“We always make time to understand what is important to our customer,” Grzesik explains, “so that we can tailor our services to achieve the results they desire.
“But to make it all happen,” he adds, “it is key that we have the equipment and the facilities to allow us to perform to the best of our abilities.”
To that end, Britman had made significant investment at the Ajax facility to install two specially-designed, controlled-environment cleanrooms—a 100,000 Class and a 10,000 Class cleanroom—for packaging products with extremely strict required limits for airborne particles.
(Compared to a typical office environment containing on average anywhere between 500,000 and a million 0.5-micron or larger particles per cubic foot, the 100,000 Class cleanroom is designed to lower the particles count to less than 100,000 particles per cubic foot, and a 10,000 Class cleanroom to less than 10,000 particles.)
“It’s a level of product safety we put in to ensure our customers feel safe about allowing us to do their food-grade primary packing,” explains Buchh, citing Britman’s unwavering commitment to quality control that enabled it to obtain Health Canada’s Drug Establishment Licence, as well as a NHP (natural health product) Licence.
The 10,000 Class cleanroom is equipped with a model Slatmaster tablet and capsule filler—manufactured by Speck-Tech Systems Inc. of Gormley, Ont.—used primarily to count and fill plain and coated candy, mints, and hard and soft gelatin capsules into containers or pouches.
“This filler provides us with fast, accurate and trouble-free operation,” explains Grzesik. “The equipment has been designed for gentle product handling from the feed-hopper right to the chute, which significantly limits product breakage.
“And since it is located in a cleanroom, it is also very easy to clean and sanitize—which is important for eliminating any risk of product cross-
contamination,” he adds. “The same applies to all other food packaging equipment at our facility.”
The Slatmaster works in conjunction with the model JDA Pro-Cap 2 capping machine supplied by JDA Packaging & Processing Equipment (JDA), Concord, Ont.-based manufacturer of high-performance packaging and filling systems and equipment.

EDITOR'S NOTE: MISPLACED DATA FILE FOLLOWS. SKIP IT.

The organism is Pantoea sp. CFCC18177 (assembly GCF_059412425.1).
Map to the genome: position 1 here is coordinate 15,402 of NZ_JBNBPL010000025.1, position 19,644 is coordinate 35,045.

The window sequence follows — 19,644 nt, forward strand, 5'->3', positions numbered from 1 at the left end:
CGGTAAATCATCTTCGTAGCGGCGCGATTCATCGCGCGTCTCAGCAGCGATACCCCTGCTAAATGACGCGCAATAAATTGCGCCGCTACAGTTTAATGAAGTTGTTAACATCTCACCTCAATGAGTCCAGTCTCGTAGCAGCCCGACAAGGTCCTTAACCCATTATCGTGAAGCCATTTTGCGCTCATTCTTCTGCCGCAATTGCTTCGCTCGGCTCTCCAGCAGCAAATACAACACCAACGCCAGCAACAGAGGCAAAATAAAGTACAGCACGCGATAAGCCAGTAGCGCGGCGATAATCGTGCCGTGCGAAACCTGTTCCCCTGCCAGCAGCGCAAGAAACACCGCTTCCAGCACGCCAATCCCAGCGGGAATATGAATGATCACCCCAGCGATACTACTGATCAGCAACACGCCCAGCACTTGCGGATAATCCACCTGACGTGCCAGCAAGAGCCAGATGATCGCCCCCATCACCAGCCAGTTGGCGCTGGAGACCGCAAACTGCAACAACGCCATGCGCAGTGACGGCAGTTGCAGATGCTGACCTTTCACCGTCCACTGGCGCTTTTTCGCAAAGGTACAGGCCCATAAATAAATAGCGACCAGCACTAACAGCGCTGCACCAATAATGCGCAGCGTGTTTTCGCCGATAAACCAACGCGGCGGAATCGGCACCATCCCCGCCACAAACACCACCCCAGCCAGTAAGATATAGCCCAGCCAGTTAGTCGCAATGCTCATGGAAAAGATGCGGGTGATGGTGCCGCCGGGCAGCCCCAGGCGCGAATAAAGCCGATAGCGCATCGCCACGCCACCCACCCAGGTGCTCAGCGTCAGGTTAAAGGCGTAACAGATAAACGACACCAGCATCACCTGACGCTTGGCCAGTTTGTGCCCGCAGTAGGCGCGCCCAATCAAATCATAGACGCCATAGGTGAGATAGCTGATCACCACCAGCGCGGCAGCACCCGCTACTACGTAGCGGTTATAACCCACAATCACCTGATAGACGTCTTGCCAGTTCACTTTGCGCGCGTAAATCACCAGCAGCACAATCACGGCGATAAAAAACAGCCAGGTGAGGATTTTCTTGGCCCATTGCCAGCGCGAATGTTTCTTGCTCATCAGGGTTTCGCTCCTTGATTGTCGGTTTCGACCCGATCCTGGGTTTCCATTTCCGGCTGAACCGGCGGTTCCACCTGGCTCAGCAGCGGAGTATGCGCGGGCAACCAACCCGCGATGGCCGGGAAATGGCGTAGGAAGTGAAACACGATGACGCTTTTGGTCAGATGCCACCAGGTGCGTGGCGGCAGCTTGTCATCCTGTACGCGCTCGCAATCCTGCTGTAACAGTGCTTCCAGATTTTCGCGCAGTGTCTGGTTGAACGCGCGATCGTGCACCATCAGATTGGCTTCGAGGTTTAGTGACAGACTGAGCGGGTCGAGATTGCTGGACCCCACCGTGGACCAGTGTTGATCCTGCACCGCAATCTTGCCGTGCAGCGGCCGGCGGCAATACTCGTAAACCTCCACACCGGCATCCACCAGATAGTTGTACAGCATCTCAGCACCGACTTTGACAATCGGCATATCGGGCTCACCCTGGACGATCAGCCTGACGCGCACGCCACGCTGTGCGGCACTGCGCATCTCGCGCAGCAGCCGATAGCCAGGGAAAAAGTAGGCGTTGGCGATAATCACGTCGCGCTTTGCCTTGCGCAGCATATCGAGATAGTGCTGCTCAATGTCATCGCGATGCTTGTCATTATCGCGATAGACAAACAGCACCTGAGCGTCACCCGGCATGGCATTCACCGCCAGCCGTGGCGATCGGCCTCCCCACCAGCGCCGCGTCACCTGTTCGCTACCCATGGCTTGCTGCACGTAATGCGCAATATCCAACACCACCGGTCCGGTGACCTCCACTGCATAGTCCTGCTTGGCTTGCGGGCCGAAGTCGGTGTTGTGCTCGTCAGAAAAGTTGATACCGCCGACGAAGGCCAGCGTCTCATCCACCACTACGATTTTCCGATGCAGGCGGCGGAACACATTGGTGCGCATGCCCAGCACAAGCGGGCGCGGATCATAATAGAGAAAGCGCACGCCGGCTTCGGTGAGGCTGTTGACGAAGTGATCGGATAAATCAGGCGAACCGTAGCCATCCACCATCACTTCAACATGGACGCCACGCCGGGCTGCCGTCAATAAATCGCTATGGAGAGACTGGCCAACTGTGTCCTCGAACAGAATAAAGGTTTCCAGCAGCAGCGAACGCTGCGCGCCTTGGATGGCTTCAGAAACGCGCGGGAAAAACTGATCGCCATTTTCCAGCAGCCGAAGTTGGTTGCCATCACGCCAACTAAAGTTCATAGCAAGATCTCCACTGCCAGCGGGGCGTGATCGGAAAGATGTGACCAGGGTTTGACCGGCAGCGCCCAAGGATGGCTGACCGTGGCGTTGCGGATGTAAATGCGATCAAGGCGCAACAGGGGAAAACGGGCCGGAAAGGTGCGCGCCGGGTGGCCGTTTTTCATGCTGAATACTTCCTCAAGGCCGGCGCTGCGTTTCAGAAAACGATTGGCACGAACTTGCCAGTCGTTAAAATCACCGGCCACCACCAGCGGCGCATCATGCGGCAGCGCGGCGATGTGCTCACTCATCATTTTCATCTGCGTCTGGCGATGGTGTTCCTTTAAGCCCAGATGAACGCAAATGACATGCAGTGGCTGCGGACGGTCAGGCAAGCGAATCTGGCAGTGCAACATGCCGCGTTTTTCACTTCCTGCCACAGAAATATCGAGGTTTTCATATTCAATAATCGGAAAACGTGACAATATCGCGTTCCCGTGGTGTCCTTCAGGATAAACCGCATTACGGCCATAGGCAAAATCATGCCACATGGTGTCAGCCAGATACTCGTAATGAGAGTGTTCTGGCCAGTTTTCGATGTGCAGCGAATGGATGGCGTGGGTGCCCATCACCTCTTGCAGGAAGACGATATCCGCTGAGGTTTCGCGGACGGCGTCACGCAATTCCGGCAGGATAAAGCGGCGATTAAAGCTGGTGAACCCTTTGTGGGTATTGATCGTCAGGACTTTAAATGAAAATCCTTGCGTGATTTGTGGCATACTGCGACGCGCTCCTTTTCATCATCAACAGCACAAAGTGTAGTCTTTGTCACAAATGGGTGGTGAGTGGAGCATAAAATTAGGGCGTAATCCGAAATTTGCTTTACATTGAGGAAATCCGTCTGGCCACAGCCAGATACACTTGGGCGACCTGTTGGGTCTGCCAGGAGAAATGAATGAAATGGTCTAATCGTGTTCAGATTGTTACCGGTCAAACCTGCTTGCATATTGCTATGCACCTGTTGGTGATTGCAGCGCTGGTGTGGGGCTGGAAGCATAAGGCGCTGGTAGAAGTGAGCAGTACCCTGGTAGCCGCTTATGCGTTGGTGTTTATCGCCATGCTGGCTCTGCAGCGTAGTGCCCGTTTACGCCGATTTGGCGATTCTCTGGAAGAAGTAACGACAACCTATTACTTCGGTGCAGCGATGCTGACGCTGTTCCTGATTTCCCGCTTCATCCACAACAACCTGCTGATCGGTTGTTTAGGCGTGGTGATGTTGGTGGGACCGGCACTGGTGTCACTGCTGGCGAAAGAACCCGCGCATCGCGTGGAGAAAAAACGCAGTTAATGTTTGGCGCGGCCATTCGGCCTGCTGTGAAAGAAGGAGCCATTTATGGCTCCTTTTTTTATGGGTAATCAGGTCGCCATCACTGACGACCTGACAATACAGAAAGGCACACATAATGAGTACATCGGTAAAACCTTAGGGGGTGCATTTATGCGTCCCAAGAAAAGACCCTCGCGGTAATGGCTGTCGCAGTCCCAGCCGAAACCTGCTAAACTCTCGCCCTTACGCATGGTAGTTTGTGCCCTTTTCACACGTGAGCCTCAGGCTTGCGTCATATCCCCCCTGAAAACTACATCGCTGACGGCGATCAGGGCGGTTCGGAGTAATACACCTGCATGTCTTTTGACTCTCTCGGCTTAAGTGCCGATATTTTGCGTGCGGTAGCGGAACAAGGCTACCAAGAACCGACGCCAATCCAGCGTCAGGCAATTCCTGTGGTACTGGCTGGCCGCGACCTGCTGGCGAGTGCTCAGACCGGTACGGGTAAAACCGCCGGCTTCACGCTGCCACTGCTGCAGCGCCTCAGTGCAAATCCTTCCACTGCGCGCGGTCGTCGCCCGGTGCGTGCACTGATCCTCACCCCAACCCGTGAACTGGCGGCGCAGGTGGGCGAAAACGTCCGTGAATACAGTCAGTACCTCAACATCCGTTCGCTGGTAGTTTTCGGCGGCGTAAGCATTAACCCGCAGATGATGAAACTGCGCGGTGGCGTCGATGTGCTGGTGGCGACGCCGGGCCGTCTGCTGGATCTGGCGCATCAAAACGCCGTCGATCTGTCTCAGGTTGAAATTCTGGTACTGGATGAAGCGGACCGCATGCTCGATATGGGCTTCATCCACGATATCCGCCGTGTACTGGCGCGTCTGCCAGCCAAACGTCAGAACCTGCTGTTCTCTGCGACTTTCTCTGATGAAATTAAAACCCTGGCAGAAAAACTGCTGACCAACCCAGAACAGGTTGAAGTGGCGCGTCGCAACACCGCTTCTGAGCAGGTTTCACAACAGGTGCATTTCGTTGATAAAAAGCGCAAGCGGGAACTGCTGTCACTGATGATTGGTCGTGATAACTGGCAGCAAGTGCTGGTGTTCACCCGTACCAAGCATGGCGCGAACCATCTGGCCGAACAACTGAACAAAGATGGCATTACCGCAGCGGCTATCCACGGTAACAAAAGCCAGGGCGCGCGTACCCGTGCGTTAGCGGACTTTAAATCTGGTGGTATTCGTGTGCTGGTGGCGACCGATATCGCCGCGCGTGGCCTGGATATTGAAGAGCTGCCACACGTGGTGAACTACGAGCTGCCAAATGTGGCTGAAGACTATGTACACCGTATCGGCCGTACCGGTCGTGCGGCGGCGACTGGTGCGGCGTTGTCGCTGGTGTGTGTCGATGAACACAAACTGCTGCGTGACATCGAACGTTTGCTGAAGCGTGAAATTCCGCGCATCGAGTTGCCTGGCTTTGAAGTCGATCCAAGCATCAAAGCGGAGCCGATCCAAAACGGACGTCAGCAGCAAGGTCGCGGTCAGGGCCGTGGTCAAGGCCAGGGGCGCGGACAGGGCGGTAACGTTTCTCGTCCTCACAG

After the product is filled and capped, the packages are moved outside the cleanroom via a conveyor system to an Alpha checkweigher—manufactured by the Exton, Pa.-based All-Fill Inc.
Controlled by an operator-friendly touchscreen panel that can be set up for weight parameters of up to 50 different products in various container shapes and sizes, the Alpha checkweigher features an automatic rejection capability to remove any out-of-tolerance containers right off the line.
From there, all the accepted packages have labeling applied via a model Pro-Label applicator from JDA and go through a final safety scan performed by a high-accuracy, high-speed Phantom metal detection system from Fortress Technology Inc., featuring cutting-edge digital signal processing technology.
The second packaging line configured in the same the cleanroom—mostly used to count and pack candy mints into metal containers—consists of a PCL 80/167 electronic counter supplied by the Toronto-based Pharmaland Technologies; a JDA Pro-Cap 5000 capper that utilizes a Festo ‘pick-and-place’ pneumatic system; and a vibratory feeding system from Automation Devices Inc. of Fairview, Pa., which uses Omron’s E3A2-XCM4D photoelectric switches and other electronic controls.
After the product is fully packaged, it is conveyed outside the cleanroom—passing by a Domino A-Series plus continuous inkjet coder that adds a best-before date and lot coding information—and through a two-motor flowwrap packaging machine, supplied by the Newmarket, Ont.-based PFM Packaging Machinery Corporation North America, before its final sealing by the shrink-tunnel.
The packaging systems used inside the cleanroom are part of an impressive packaging equipment arsenal housed throughout the Britman facility, which also includes:
• a B1-ML manual loading cartoning system from Langen Packaging Group Inc.;
• a Little David Microjet inkjet printer built by Loveshaw, and distributed by Dependable Marking Systems Ltd. of Oshawa;
• a B-44 sleevewrapper from Damark Shrink Packaging Systems;
• models A100 and A200 coders from Domino;
• an automatic shrinkwrapping system from RBS Equipment Designs Ltd.;
• an Autocheck 4000 checkweigher from Ramsey Icore;
• a high-speed Doboy Stratus horizontal flowwrapper from Bosch Packaging Technologies;
• a model CF-1 shrinkwrapper from Shanklin Corporation;
• an Alloyd blister-packing machine;
• a weighfiller from Actionpac Sales & Automation;
• an Econoseal Spartan horizontal mechanical cartoner from Econocorp Inc. to erect, load and securely seal loaded shipping cartons with hot-melt adhesive.
“It’s not just one thing that has enabled us to become a successful company, but rather lot of different things that we do well,” Buchh sums up.
“We have found that if we can focus on the four key elements of technical ability, quality control, speed and customer focus and do well with each one, we will continue to grow our business.”